Nicodemus — The Samaritan; The People — The Jews.

John 3 — 8.

1866 38 To apprehend the light or truth of the Lord is needful to our safe conduct through the scene around us; but to discern His Spirit, His tastes, habits of thought, sympathies and aversions, all pure and perfect as they were, so many expressions of the divine mind, gives elevation to our conduct.

Something of His sympathies and aversions may be discovered from His different method with Nicodemus, the Samaritan, and the multitude in John iii., iv., vi. There is this common purpose in all these scenes. The Lord is putting the soul upon a sinner's ground.

This, however, is done by a different method in each case; and in this different method His Spirit, His tastes, His sympathies or aversions, as we have expressed it, manifest themselves.

Nicodemus was "a master in Israel," a religious "ruler of the Jews." He was of the Pharisees, one, therefore, of a party that had set itself boldly against Jesus. But at this time there was evidently some working of conscience in him. He comes to Christ as a pupil, to learn lessons and mysteries. The Lord transfers him from that ground and puts him under the uplifted serpent, that is, instructs him to come to Him as a bitten Israelite, or as a poor sinner that needed life.

He does this, as we might say, shortly or at once, stopping him at the first utterance of his lips; but withal patiently, and with evident interest in him personally.

The Samaritan woman was one of the thoughtless children of the world. Life and its enjoyments and occupations were all to her. She was shrewd and a woman of good understanding, and, as far as that led her, not ignorant of the religion of the day. But life in the world was her object. She was on the ground where common fallen nature had put her. She had not, therefore, sought the Lord like Nicodemus, but one of the ordinary circumstances of human life had thrown them together. Such an one, I may say, was just the one for the Son of God. He meets her, therefore, in her place, and speaks in her own language to her. But from that place, without rebuke, without abruptness, He removes her on the ground of a convicted sinner, and then reveals Himself to her.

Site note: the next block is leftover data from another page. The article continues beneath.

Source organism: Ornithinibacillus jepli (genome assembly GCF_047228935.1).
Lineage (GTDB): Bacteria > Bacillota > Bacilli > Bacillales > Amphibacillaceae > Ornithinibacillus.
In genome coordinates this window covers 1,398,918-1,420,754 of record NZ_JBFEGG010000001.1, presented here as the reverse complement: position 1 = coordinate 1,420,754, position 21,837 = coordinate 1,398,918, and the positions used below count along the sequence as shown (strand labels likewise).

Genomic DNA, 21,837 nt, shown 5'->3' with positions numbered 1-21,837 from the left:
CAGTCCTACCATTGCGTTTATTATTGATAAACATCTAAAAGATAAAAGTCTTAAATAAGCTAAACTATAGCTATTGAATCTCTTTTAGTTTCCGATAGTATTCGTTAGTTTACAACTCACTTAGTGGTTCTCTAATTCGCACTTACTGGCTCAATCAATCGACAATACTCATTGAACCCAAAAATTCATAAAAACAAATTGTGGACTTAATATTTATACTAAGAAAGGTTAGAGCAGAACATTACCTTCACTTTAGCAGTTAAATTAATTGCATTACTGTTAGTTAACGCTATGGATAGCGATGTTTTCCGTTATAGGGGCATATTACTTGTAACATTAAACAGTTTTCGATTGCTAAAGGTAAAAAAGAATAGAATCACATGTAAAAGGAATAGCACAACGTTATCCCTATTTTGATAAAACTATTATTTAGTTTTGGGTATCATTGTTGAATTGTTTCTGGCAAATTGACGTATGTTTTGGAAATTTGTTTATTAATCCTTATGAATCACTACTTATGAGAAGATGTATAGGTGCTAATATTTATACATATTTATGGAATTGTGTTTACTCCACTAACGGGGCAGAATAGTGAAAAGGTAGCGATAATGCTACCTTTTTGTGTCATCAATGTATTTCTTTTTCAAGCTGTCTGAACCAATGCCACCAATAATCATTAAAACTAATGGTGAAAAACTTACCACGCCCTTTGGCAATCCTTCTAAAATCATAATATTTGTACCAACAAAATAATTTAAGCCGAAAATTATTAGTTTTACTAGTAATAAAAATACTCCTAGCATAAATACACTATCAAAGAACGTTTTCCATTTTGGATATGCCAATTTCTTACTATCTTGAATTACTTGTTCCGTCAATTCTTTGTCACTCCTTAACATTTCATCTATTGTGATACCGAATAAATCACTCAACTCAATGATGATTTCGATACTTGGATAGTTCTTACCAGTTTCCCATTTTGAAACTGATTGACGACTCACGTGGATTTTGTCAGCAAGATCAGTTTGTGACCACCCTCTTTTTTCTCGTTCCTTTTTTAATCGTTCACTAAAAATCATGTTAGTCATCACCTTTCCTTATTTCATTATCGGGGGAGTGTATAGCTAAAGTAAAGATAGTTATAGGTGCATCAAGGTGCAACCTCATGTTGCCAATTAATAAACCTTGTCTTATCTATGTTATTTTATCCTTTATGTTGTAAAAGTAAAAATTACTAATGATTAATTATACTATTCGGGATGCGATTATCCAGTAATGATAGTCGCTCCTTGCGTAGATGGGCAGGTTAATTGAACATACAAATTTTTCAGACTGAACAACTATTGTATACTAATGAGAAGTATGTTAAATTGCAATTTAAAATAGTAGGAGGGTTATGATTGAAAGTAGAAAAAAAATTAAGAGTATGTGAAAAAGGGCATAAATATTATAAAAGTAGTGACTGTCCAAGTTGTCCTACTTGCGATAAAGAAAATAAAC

She had assumed a place as the ruler had, and Christ allows the whole passage from darkness to light to be made more rapidly. The same occasion witnesses the whole journey, as it does not in the case of Nicodemus. The Lord at first only turns him toward the right road.

The multitude are distinct from both. There was no working of conscience in them, as in Nicodemus; nor were they simply on the ground or in the place of nature, like the Samaritan. They were in the religious activity of the day, and were making their profit by it. They followed Jesus, not because they saw the miracles, but because they did eat of the loaves and were filled. They followed Him for what they could get. Such a material is very offensive to the mind of Christ; nothing more so. But He does not at once cast it aside. He can bear with anything in the patience of His grace towards sinners. He does not, therefore, cast the multitude aside, though they did thus form a material so repulsive to Him. He was decisive and yet patient with the Jewish master. He was serving and leading the poor Samaritan from first to last, without a strong or rebuking word; and now in a long discourse He strives with the multitude, and would fain put them on paschal ground, or in the place of sinners who needed the life of His flesh and blood, evidently, however, throughout with a mind much averted from the place and character in which they were showing themselves, and begins His answer to them not merely shortly, but rebukingly. (John vi. 26.) How perfect in patience and grace, and yet in the various expression of taste and of sympathy, all these ways and methods are! And, let me say, there is no joy like that of learning our lessons from the Lord in the place and character of sinners, that place which the Lord is putting us all into, ere He will teach us anything. For all that we get from Him in that character brings with it this conviction — how rich and wondrous that love must be that will give anything to creatures so vile and worthless. And Peter was on that ground to which the Lord was here either turning or seeking to turn Nicodemus, the Samaritan, and the multitude. (See John vi. 68, 69.) His soul dealt with Jesus as its life — that was the true apprehension, the apprehension of one who stood in the place to which the drawings of the Father always lead.**

[* The Pharisees were lords in religion: their dignity and their wealth proceeded from it: they were highly esteemed among men because of their connection with it. The multitudes in this chapter were traders in it: they profited by it: they dropped into the professing current of the day, for it was their advantage. Both, I need not say, are hateful, and we all get warnings from these things.